Africa-Press – Eswatini. https://www.bbc.com/news/uk-wales-61220530
When Tim Rees bought himself a camera while first serving in the Welsh Guards in the 1980s, he could not have foreseen how it would change his life.
Falklands War veteran Tim, of St Twynnells, Pembrokeshire, describes his life up to that point as a regular young soldier “doing bits and pieces with the army”.
He was taking pictures at a winter sports’ day when he noticed the commanding officer moving towards him.
A young private at the time, he was keen to avoid the attentions of his superior and kept backing away as he took snaps but “eventually, I couldn’t go any further”.
But the commanding officer’s (CO) words took him by surprise.
“He said to me, ‘I see you’re taking pictures and that’s a lovely camera you’ve got there. I want you to get them printed and bring them to me’,” Tim said.
When the CO looked at Tim’s photographs, he sent him on a photography course at the brigade’s headquarters in Berlin.
“I became battalion photographer because of Colonel Guthrie… a wonderful man and it was him who first gave me belief in myself,” Tim said.
“After failing at everything, in education, in life, academically, suddenly I was getting top marks in this photography course in the army.
“Then he put me on to an intelligence photography course and suddenly, I don’t know, it was him giving me faith in me, that I just grew as a human being. I appreciate him hugely.”
It was in this role that Tim was dispatched to the Falklands when war with Argentina over sovereignty of the south Atlantic islands broke out in April 1982.
Now he has released images from the period which have never been seen by the public before.
He recalls having limited time within daylight hours to take photos.
“I did as much as I possibly could,” he said.
“When I was taking those images I was literally grabbing five minutes here or five minutes there.
“We had to do everything within that… window of daylight. We’re cleaning our weapons, cooking our food, we’re having cups of tea. We’re still doing guard duty and watching out.”
He describes the Welsh Guard as a “family regiment”.
“I knew everybody so I’d go around and everybody is relaxed and doing their own thing. So for me from a photographer’s perspective, there were a lot of guys posing and being foolish but you’re looking for those photographs when they’re relaxed.”
The photographs are a mix of the men at work and relaxing, some taken after the ceasefire when a 25 June “Christmas Day” was held in the snow.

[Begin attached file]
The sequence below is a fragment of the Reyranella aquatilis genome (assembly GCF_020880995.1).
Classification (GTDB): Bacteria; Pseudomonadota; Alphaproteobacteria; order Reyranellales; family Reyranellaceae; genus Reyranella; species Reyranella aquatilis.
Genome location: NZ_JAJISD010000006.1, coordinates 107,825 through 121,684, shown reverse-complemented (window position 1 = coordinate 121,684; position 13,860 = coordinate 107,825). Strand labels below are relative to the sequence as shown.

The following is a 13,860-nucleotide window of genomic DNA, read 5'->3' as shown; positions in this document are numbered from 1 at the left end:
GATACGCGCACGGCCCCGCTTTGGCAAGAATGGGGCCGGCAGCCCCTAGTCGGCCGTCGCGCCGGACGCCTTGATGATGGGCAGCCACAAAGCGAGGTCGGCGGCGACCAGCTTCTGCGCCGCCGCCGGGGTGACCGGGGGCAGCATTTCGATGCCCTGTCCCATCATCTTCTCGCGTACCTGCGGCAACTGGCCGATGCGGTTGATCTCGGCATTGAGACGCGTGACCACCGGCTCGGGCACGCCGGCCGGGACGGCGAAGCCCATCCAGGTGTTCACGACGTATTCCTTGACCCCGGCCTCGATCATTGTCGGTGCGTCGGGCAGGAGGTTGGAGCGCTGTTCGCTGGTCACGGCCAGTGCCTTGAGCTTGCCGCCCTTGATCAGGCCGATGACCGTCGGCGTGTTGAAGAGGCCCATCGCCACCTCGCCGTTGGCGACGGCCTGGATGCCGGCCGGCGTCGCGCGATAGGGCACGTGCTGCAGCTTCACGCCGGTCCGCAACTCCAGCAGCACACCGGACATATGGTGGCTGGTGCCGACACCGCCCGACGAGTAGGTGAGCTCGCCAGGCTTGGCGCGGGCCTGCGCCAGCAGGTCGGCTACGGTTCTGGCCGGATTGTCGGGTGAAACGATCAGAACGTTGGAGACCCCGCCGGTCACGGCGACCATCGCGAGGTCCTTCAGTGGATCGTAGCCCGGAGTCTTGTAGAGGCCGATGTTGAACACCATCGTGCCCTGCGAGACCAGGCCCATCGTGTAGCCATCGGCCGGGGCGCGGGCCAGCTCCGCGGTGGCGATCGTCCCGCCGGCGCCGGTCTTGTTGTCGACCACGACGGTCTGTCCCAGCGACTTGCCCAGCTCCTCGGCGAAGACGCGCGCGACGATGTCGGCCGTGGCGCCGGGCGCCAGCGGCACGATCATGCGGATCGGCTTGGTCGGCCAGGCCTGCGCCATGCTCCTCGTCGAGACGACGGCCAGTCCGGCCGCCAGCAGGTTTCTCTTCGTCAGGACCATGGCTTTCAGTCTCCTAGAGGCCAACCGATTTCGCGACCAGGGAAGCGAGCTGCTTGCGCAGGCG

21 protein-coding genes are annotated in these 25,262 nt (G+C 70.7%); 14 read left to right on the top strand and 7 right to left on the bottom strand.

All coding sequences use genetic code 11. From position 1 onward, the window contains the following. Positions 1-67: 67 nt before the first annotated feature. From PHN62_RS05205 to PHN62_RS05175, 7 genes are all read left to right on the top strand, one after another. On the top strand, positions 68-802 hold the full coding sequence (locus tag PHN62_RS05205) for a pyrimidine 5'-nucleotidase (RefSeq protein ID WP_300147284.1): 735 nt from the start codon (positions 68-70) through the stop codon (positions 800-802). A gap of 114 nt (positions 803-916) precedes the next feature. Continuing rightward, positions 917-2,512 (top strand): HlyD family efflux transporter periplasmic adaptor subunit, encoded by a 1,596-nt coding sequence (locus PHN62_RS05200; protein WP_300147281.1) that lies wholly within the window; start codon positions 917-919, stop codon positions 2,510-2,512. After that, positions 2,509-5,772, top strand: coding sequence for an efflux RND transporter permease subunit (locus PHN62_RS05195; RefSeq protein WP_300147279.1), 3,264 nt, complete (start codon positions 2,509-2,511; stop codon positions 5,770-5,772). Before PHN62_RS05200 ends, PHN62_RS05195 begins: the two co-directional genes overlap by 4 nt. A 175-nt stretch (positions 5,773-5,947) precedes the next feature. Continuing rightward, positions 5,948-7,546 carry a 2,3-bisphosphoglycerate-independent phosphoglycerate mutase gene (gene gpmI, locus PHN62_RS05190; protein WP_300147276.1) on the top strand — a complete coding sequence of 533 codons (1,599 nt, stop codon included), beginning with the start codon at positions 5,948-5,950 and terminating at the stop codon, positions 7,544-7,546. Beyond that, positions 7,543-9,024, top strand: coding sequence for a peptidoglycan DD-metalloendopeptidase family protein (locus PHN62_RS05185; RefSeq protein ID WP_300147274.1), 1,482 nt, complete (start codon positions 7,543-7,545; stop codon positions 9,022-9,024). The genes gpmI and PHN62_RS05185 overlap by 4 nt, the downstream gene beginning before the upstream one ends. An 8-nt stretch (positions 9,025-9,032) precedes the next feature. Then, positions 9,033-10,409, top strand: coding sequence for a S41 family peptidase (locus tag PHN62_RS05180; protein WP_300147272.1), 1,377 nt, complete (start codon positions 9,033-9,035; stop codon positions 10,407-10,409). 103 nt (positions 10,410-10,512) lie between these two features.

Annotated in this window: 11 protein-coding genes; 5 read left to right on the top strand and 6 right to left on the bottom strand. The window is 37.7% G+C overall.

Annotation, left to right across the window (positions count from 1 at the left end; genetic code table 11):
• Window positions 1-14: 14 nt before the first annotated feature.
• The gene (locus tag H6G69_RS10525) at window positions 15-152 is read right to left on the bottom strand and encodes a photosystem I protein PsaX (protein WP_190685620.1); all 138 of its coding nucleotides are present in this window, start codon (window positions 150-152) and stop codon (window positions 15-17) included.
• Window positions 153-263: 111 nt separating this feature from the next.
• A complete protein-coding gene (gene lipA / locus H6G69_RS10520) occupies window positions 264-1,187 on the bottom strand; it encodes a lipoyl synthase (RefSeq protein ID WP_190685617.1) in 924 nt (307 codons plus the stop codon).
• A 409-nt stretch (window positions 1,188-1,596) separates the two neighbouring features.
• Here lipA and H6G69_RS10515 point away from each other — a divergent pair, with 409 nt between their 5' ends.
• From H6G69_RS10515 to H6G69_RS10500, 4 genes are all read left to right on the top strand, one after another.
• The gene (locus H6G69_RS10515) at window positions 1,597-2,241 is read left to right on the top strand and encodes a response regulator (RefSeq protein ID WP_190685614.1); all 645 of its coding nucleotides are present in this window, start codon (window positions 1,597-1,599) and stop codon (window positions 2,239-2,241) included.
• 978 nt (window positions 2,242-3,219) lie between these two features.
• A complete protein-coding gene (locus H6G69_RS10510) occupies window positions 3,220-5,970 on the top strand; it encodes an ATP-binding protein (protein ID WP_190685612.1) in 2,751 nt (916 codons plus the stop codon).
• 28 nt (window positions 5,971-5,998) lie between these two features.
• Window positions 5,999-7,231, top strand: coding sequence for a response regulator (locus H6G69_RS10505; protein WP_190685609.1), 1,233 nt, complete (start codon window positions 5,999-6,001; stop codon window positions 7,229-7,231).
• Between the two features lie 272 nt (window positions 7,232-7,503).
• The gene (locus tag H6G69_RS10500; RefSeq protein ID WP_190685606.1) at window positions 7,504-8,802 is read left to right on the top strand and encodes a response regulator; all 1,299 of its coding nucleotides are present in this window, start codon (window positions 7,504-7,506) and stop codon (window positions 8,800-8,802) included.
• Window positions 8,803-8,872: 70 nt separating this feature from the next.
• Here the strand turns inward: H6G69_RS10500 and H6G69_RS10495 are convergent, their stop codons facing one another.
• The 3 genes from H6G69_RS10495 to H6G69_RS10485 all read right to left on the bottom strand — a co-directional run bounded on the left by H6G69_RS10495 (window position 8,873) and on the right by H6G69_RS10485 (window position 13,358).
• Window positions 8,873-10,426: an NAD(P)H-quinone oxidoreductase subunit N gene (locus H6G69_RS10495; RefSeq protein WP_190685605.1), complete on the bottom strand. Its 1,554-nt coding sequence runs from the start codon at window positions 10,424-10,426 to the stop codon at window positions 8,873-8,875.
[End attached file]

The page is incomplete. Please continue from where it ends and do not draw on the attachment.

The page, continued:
But there is one picture – at first glance the empty landscape of the wild islands – that on closer inspection reveals a tragic tale.
Forty-eight men – 32 of them Welsh Guards, like Tim – lost their lives when Argentine plans bombed two logistics ships, the RFA Sir Galahad and the RFA Sir Tristram.
One of those on board the Sir Galahad was Tim’s friend, Mark.
“There’s one photograph where I’ve got the back of someone’s head and in the distance there’s a curl of smoke, and that is Galahad and Tristram burning.
“All we’d known is there’s been a call gone out – red, red, red – and then you see Skyhawks [attack planes] looping across the sky and suddenly everybody is shooting at these Skyhawks.
“So the sky is just full of tracer rounds aiming at these planes and then they go down and they bomb the Galahad and Tristram and then they come back for us,” he said.
When they saw the smoke in the distance, the troops realised ships had been hit.
“My first thought was, ‘god Mark, I hope you weren’t on there, mate’. He was.”
Tim’s voice breaks and tears fill his eyes as he remembers the loss of his best friend, the emotion still raw even after four decades.
“We knew that our guys were on that ship. That was a tough one.”
Unlike many of those who served, Tim was able to work through the experiences after the war. He joined the BBC and the head of drama asked to turn his war story into a drama, Mimosa Boys, screened as part of the Play for Today series.
“It was an incredible experience for me making a whole film but about a period of my life which was still then very fresh in my mind. It gave me a licence to explore my own creativity,” he said.
“It was hugely beneficial to me in that I’ve since written five novels and now this [new] film script as well.”
He knows the process has helped him deal with the trauma.
“Because of Mimosa Boys, I had to talk about it. Writing Insights, my memoir, I had to really relive those moments and remember them and try and put them in some kind of context, and that is cathartic,” he said.
“One of the problem I think with a lot of the guys who have PTSD is they don’t talk about it. Maybe they haven’t had the opportunity to talk about it, maybe they don’t know how to talk about it.”
He had a revelation years after he started writing about how the creative process might have eased the burden he carried.
In a conversation with his father about 10 years ago, Tim mentioned that he had never suffered from PTSD.
But his father told him that he had – when he had returned from the conflict to live at home for a while.
“Apparently, I was screaming at night and crying my eyes out,” Tim said.
“I don’t remember that.”